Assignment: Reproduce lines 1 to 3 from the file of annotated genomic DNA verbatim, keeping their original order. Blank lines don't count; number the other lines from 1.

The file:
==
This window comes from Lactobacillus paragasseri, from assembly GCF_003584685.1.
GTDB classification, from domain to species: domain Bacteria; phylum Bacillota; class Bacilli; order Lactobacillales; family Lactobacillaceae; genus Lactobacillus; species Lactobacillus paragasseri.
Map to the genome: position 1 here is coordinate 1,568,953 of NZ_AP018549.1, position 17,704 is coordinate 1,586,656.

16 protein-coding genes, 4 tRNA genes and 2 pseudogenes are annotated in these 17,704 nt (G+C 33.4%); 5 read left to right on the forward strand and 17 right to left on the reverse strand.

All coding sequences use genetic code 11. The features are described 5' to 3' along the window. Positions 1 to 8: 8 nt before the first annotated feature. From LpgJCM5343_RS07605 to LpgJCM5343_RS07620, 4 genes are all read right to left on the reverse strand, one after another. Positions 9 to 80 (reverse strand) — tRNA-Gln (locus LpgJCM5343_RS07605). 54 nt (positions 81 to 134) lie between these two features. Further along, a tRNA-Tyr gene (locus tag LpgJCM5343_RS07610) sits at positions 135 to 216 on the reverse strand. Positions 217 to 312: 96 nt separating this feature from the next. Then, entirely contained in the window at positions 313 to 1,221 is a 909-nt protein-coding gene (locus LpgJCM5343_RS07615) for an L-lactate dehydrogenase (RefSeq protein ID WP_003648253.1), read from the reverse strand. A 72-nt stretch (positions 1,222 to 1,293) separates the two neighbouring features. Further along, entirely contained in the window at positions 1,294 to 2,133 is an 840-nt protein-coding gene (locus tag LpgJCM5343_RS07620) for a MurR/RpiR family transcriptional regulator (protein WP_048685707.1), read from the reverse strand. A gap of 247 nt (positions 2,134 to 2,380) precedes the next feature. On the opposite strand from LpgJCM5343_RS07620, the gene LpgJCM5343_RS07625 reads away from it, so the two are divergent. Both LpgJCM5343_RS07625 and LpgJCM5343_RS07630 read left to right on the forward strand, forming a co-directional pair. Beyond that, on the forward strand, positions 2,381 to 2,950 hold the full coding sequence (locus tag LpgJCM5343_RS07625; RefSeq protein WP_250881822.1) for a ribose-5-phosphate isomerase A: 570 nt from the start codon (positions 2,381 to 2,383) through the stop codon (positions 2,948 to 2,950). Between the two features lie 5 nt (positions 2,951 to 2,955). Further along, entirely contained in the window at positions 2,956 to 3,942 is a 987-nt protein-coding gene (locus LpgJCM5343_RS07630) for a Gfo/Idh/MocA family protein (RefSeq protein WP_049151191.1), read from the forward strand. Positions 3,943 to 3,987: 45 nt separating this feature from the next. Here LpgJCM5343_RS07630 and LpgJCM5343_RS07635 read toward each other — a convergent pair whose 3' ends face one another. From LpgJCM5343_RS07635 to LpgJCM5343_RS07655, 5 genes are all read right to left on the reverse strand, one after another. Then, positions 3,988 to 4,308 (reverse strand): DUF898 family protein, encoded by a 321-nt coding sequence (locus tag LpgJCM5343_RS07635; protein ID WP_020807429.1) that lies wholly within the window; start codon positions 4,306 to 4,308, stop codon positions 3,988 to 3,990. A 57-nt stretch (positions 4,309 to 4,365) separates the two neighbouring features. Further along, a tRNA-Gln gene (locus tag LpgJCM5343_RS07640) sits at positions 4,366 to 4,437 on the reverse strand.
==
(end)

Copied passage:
This window comes from Lactobacillus paragasseri, from assembly GCF_003584685.1.
GTDB classification, from domain to species: domain Bacteria; phylum Bacillota; class Bacilli; order Lactobacillales; family Lactobacillaceae; genus Lactobacillus; species Lactobacillus paragasseri.
Map to the genome: position 1 here is coordinate 1,568,953 of NZ_AP018549.1, position 17,704 is coordinate 1,586,656.